She peered through the snow-spattered windshield at the neon sign and hoped like hell there was room at the inn. She wasn’t likely to get much further until this storm let up.
Lizzie Carmichael eased her foot off the gas pedal of the small rental car as she rolled down the exit from Vermont Route 30 and into the parking lot of the Green Mountain Motel. It didn’t look promising. The single-story roadside structure didn’t appear to have been updated at any point during the past fifty years, but every parking space was full, even though it was only early afternoon.
She pulled to a stop in front of the covered entrance and turned off the engine. Grateful for her faux fur-lined boots and long, down-filled coat, she braced herself against the wind as she locked the car and struggled toward the double glass doors. As soon as she dragged one open, a strong gust shoved her inside.
The lobby was small, with dark-stained pine paneling and flat turquoise carpet, worn through in some spots and unraveling in others. However, the middle-aged woman behind the desk greeted Lizzie with a friendly smile. “Do you have a reservation?”
“No, I’m sorry. I was on my way to meet friends in Sugarbush for a few days, and the storm caught me by surprise.”
The woman nodded. “Happened to a lot of folks. The worst of it wasn’t due until tonight.”
Lizzie crossed her fingers inside her knit driving gloves. “I don’t suppose you have any extra rooms.”
“I’m sorry, but we were full even before the storm. It is Christmas Eve, you know.”
She tried to tamp down her rising panic. Agreeing to drive from Brooklyn to the mountains of Vermont to join her friend Angela and her family for a skiing holiday just to avoid having to face Christmas this year might not have been the smartest decision. “I know, but I’m afraid my car won’t make it in this weather. Are there any other motels in the area?”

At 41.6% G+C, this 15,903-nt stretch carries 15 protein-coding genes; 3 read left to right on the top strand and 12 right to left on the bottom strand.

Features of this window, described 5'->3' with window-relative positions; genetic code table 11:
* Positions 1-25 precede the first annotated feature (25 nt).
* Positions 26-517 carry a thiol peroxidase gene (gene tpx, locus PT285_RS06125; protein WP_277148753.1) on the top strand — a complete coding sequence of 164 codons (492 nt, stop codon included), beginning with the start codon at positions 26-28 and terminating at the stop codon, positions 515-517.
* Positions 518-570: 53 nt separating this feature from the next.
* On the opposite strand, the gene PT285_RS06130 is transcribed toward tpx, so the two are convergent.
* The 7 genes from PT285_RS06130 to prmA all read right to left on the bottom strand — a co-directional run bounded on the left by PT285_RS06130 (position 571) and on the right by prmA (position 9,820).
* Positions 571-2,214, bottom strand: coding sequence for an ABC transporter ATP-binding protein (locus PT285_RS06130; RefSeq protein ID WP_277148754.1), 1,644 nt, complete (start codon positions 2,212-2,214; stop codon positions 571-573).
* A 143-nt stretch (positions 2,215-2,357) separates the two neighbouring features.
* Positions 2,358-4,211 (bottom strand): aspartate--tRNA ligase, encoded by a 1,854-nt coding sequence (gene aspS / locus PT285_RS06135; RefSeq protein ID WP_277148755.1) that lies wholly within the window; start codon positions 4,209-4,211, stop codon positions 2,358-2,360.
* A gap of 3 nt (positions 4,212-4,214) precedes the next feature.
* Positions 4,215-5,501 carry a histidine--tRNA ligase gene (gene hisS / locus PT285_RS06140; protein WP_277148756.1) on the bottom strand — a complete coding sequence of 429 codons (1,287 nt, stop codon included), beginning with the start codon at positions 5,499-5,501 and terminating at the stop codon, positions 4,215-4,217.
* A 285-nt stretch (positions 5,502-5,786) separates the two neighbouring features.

“Sure, but my guess is they’re full, too. It’s been a good year for winter visitors—lots of snow, you know.”
Lizzie nodded miserably. What was she going to do? She didn’t relish the idea of spending the night camped out in the car in the motel’s parking lot.
The desk clerk pursed her lips, tapped her pen against the big green reservation book, then picked up the phone. “Let me make a few calls and see if I can find anything for you.”
Lizzie leaned against the counter, resting an elbow on the smooth, well-worn Formica top, and listened to the woman make one fruitless call after another. Maybe she should just park herself in the lobby until the worst of the storm passed then drive back to the city. Then the image of her lonely, undecorated apartment flashed into her mind, pushing her spirits even lower. Mom had always filled it with leftovers from her exuberant holiday preparations—a few extra yards of evergreen garland here, the nutcracker collection she no longer had room for there, platters of “extra” Christmas cookies. But not this year.
“You’re in luck!”
Lizzie raised her gaze to meet the desk clerk’s cheerful smile.
“The Maple Creek Farm Bed and Breakfast is normally closed for the holidays, but under the circumstances, the owner is willing to make an exception for you.”
The pressure in her chest eased a bit. “That’s great. Is it close?”
“About five miles up Route 30. You take the exit for Paxton Falls, and the farm is three miles down the main road, on your right. They put up a pretty new sign a couple of years ago—you can’t miss it.”
Even in this storm she should be able to make it five miles if she drove carefully. “Thank you. I really appreciate it.” Lizzie turned and headed for the door.
“You’re welcome, and have a merry Christmas,” the woman called after her.
A Merry Christmas. As if.